For over two decades, I’ve focused on environmental and development issues as human welfare greatly influences the environmental landscape, and vice versa. I try to work from both ends of this spectrum.
In life, I am just a student, and an activist. I can’t help exploring, investigating, and learning about the world and the conditions in which we live in. My instincts are to get down into the nitty gritty. When I
get there, I often find myself trying to do whatever it is I can do to be the change I want to see. This link gives you a glimpse of what I do, www.debbyng.net.
Debby Ng, Photojournalist
After learning to SCUBA dive and having discovered the wild reefs of Singapore, I grew concerned about the sluggish interest in our reefs and islands amidst ever increasing coastal development. With the encouragement of my friend and mentor, Sivasothi (a senior lecturer with the Department of Biological Sciences at the National University of Singapore), I set out on what seemed like a personal awareness campaign that soon grew into a volunteer organisation, The Hantu Blog. This non-profit organization is the first of its kind in Singapore that brings members of the public out diving in Singapore waters. Check out this website, www.pulauhantu.sg to find out more about us.
The Himalayan Mutt Project is my latest endeavour for animals, wildlife, and people of Nepal’s Himalaya. Our aims are simple - to reduce the community dog population in the high Himalayas. The repercussions are profound with the growing mutts population. We want the Himalayan communities to be free from the fear of rabies infections and dog attacks on themselves and their livestock. And for the native wildlife to continue to be a part of this unique natural landscape. The reason it hasn’t already been done is because the challenges are plenty and the costs are super high. Because of these barriers, the dog population has been left to explode and the potential impact on the wilderness would be irreversible. Connect on facebook, www.facebook.com/himalayanmuttproject to keep up to date with the latest developments at the Himalayas.
In 2005, I commemorated the 1st Anniversary of the 2004 Indian Ocean Tsunami, with my collection of images from the east coast of India. This was my debut solo photo exhibition at the prestigious Epson Epsite Gallery.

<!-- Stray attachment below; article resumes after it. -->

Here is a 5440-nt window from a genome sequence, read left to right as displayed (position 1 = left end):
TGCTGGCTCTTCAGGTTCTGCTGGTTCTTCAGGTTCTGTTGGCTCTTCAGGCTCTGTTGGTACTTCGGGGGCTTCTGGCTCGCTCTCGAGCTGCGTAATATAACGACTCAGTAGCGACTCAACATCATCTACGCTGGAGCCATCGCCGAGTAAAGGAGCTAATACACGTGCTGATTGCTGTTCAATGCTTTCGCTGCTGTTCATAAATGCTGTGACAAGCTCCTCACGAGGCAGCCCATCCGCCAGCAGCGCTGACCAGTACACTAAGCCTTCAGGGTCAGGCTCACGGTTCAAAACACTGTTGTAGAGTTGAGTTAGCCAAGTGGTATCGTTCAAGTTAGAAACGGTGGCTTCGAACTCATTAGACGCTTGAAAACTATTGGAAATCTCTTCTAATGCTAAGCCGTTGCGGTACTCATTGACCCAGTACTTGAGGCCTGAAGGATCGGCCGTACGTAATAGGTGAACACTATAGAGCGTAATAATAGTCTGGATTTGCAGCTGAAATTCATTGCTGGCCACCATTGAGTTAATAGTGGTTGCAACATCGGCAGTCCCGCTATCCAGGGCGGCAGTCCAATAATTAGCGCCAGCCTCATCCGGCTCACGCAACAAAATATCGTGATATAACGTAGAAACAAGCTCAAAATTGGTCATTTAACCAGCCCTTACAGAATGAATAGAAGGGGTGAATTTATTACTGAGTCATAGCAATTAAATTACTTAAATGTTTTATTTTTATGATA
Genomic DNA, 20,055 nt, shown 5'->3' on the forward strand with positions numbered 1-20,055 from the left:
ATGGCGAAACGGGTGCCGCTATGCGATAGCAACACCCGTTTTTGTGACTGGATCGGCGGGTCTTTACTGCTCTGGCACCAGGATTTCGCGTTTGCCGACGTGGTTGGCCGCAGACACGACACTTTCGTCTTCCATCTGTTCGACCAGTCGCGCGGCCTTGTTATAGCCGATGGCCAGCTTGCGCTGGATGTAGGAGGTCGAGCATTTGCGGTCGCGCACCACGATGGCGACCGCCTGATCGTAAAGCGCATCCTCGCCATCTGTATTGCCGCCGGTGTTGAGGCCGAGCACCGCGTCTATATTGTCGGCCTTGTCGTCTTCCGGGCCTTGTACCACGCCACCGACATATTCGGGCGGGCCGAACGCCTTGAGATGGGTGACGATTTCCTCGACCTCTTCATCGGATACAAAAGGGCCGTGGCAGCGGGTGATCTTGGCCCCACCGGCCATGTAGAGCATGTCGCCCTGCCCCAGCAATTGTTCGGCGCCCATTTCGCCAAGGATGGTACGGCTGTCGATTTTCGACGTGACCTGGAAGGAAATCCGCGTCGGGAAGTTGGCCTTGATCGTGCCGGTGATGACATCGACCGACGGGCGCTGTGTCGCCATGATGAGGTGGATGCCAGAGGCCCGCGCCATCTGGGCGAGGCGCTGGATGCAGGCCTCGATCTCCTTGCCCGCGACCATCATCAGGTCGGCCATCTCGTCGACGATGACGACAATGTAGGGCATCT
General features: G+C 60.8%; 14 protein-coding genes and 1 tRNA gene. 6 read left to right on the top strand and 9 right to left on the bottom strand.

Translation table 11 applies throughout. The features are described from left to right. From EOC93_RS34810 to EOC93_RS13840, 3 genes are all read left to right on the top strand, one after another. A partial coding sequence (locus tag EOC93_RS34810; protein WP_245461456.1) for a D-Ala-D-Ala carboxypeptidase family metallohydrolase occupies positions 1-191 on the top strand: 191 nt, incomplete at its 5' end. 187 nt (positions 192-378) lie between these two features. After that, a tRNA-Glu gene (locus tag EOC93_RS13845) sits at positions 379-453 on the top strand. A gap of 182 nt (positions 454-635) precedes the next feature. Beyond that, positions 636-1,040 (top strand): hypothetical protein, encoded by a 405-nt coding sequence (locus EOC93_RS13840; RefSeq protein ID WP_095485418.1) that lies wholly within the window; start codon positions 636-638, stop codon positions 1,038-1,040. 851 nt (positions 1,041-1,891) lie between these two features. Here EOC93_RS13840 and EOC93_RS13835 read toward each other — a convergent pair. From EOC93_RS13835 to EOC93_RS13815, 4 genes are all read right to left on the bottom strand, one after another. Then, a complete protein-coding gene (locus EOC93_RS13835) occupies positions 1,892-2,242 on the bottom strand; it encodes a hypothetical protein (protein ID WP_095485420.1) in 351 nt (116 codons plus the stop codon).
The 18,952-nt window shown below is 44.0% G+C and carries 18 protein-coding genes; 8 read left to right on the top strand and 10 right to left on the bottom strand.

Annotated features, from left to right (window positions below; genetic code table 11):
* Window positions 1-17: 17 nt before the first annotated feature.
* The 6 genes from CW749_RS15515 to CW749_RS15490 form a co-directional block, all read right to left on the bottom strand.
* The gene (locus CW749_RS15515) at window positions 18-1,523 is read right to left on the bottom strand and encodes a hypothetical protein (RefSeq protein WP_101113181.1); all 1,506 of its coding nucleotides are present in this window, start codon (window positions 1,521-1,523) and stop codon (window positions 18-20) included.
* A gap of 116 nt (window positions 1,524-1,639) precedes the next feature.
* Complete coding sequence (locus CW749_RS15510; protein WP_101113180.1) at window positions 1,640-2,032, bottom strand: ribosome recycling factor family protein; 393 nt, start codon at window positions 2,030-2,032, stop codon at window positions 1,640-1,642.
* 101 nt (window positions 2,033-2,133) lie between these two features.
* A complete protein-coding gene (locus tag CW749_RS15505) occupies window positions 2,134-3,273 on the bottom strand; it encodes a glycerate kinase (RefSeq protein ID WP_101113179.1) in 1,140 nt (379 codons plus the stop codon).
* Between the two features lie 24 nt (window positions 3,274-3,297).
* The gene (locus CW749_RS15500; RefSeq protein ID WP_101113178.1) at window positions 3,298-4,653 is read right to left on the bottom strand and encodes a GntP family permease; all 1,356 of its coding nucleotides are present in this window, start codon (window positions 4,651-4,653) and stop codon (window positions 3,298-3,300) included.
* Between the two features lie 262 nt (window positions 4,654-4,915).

In 2009, my debut photo book “Life of my Sisters”, a collaborative work with photojournalist, Edwin Koo (http://www.edwinkoo.com), was published. The book is a study of the processes and nuances of female education in Nepal, a nation where many girls and women are still deprived of an education. For book purchase, http://www.selectbooks.com.sg/getTitle.aspx?SBNum=049055.
I compared this against another list I had made at the same time. The latter track is the society’s perception of track to success. I recalled feelings of no passion, no excitement, no motivation. It was not a bad track, it just wasn’t what I was looking for. We should allow ourselves the time, space, and flexibility, to discover our own track—to recognise that we have strengths and passions that can be nurtured.
I embraced the challenges before me, and finally, after 4 months of preparation, on 29th April 2014, I witnessed the neutering of the first mutt—I felt choked and I was overcome with emotion. Today, this project is now into its ninth month and already eight of the nine villages we worked in have remained cull-free! In a single project, we have saved over 200 dogs! As the project continues, I still try to find time to pause and smell the flowers so that I can sustain doing the work that I love.
The lessons I’ve learned through the project and my life journey, can be summarised in a few quotes:
Joy is not a sin. Sacrifice is not a virtue. - Paulo Coelho
Never let the odds keep you from pursuing what you know in your heart you were meant to do. - Satchel Paige
Believe in What I Do:
I slept and dreamt that life was joy. I woke and saw that life was service. I acted and behold, service was joy. - Rabindranath Tagore
One can Make a Difference:
I am only one, but still I am one. I cannot do everything, but still I can do something; and because I cannot do everything, I will not refuse to do something that I can do. - Helen Keller
And the most valuable words that I live by every time when I embark on a new project:
To borrow the words of Mattias Klum, “I’ve learned that the sensitivity I once thought of as a weakness has become one of my best professional assets. Once I get involved in something I see, I can't back away. When I am moved, I have to succeed because the work has become a part of me. Thoughtfulness begins with seeing. My job as a photographer is to make that seeing easier.”
Success is more permanent when we achieve it without destroying our principles. - Walter Cronkite